I've described our relationship breakdown as being death by a thousand paper cuts. Each incident in itself didn't seem a big deal. You normalize. You rationalise. But bit by bit you erode yourself and he takes more from you. It won't ever be enough though.

The way to deal with being blamed? Let him. Let him blame you. You can't change that. He won't change that. He can't because that would be taking responsibility.

It's really recent for me this 'whatever' feeling. Water off a duck's back at last. It is wonderful. I hope it lasts. The power he has is for you to still care what he thinks. I no longer care. I'm not the person he says I am. I am working my way back to finding that person I really am, the one I like and I'm getting there.

This sounds horriblely soppy but I've been very reflective lately for a few reasons but it's good. Massive cliche but the time passing has been a big help. It just doesn't hurt like it did. The sense of relief is stronger now. I'm sad still about my marriage and I do still care about him but I no longer care what he thinks of me so much and I'm glad that it has ended as I know that it is the best thing that could have happened.

notmadafterall Mon 23-Mar-15 21:04:22

Thanks for the lovely post, Confused. It's so nice to hear that you've come out of it and are at peace with it.

It's only been a month since the split.

I do feel that I'm close to the point of not caring. I can feel it, but not quite there yet.

And it pains me to think he might be suffering. Silly, eh? He didn't care when he could see me suffering; he made it worse.

Although as far as he's concerned, I don't give a rat's behind as I have not shown it. I've been cold and detached, which is so hard to do. I just know if I give him an inch, he'll take a mile and then some. So he proclaims that I'm heartless and backstabbing.

It's so difficult. He says I am trying to keep his child away from him and it's simply not true.

I just need to get over the injustice I feel about it all. Everything else is good, my mental health has improved considerably since he left. I no longer feel depressed, anxious, feeble, stupid, small, unloved, lonely. I feel in control, content, free.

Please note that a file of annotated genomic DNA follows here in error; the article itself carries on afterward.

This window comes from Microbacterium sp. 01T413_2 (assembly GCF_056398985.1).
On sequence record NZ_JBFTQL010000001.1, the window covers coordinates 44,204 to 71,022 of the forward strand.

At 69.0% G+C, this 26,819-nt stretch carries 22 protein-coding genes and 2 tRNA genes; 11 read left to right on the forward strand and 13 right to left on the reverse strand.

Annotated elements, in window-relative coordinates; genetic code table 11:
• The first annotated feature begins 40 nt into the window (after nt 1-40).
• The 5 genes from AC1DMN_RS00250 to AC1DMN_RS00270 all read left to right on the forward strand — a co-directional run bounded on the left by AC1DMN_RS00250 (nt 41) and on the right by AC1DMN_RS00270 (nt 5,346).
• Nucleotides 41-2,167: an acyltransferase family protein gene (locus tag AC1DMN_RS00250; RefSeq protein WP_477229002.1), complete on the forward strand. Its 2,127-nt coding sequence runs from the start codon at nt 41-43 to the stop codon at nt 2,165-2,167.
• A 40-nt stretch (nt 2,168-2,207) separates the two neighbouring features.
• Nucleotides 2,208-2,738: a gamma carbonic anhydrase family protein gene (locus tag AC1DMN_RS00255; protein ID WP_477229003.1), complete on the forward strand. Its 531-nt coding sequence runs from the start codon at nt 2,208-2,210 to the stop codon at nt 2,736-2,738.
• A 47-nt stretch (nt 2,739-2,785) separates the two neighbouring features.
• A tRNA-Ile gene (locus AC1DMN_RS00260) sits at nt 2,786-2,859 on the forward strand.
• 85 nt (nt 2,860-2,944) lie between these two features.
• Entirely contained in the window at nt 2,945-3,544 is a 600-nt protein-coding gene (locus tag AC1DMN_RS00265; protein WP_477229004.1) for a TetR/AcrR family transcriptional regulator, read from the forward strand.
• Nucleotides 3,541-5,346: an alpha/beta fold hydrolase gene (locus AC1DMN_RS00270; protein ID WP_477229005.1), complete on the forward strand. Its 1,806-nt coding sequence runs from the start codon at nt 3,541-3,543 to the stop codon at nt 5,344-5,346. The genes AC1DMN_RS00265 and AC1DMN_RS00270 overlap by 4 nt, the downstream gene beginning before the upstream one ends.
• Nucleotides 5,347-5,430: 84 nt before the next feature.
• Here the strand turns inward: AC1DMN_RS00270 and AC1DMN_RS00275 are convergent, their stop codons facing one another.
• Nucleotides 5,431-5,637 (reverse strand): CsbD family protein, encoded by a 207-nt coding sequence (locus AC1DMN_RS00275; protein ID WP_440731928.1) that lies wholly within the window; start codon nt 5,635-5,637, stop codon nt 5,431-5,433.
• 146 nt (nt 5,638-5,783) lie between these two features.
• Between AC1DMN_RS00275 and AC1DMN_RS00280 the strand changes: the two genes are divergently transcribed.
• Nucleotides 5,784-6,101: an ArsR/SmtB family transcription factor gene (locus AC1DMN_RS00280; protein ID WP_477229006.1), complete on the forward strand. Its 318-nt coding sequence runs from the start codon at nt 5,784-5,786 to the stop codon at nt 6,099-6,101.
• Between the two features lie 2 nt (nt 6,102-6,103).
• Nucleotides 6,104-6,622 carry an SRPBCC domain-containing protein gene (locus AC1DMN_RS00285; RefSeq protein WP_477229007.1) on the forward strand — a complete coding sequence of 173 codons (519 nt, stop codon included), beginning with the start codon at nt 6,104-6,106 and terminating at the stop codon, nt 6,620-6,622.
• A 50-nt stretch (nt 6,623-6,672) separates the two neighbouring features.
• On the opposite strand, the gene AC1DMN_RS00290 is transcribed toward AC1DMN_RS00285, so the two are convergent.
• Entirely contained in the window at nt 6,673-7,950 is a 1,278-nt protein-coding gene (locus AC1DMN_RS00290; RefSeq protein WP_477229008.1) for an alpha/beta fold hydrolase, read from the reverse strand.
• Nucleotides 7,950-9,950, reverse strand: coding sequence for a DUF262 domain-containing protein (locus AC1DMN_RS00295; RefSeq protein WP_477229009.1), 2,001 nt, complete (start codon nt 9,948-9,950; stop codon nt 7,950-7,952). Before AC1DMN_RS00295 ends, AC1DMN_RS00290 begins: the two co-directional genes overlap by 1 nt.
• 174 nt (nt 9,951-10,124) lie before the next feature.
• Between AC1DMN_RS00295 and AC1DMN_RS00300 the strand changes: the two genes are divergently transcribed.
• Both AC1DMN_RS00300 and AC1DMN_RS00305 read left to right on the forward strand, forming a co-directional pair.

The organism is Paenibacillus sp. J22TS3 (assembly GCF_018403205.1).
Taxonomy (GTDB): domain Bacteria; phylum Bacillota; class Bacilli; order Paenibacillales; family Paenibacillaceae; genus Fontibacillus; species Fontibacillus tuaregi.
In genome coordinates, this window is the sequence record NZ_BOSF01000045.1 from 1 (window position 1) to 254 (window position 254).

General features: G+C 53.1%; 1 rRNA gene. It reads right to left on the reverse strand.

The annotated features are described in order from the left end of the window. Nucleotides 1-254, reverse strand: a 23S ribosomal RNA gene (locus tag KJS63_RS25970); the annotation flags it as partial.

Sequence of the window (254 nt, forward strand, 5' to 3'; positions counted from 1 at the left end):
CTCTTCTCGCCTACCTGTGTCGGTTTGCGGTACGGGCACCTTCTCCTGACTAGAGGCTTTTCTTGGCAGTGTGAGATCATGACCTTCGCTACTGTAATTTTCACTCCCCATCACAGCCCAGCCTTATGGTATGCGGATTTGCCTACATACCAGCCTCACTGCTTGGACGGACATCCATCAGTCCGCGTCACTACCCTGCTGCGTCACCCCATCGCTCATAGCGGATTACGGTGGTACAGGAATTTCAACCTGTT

notmadafterall Mon 23-Mar-15 21:07:07

What I don't understand is how I let it get so bad. When I think back, I should have left him many times over the years. But I didn't. How on earth could I have been so blind, so stupid? I feel like I don't know the person I was, I was not me. It's really confusing, how could he have had this hold over me when I was so unhappy and just couldn't leave?

softlysoftly Mon 23-Mar-15 21:08:26

What is emotional abuse. I've always wondered what it is and how you would know?

Sorry naive question!

newnamesamegame Mon 23-Mar-15 21:17:02

notmad I have wondered the same thing many times. If I had been confronted with some of my STBX's behaviours fresh in a new relationship I would have run for the hills. I like to think of myself as a strong person and yet I've tolerated threats of violence, broken objects, insults, infidelity, wild accusations and more.

Its because of the cumulative creep of EA. The first few times it happens you just wonder. It slowly gets worse and by then you're entrenched and accustomed to it. I believe -- from reading about it on here amongst other things -- that this is fairly standard for EA.

What I'd desperately like to know is whether this is a deliberate strategy on the part of the abuser or if it just becomes a natural instinct to want to push the boundaries once you realise your abusee is hooked...

confusedNC Mon 23-Mar-15 21:18:26

Well, I''m getting there. I still have moments. A month in and I was just getting by on adrenaline (big stressful split, all sorts of stuff going on). You're doing well.

I don't not care about him. He's my son's father. I always will and I agree, it doesn't matter how much he didn't care that he hurt me. But I don't care what he thinks of me anymore.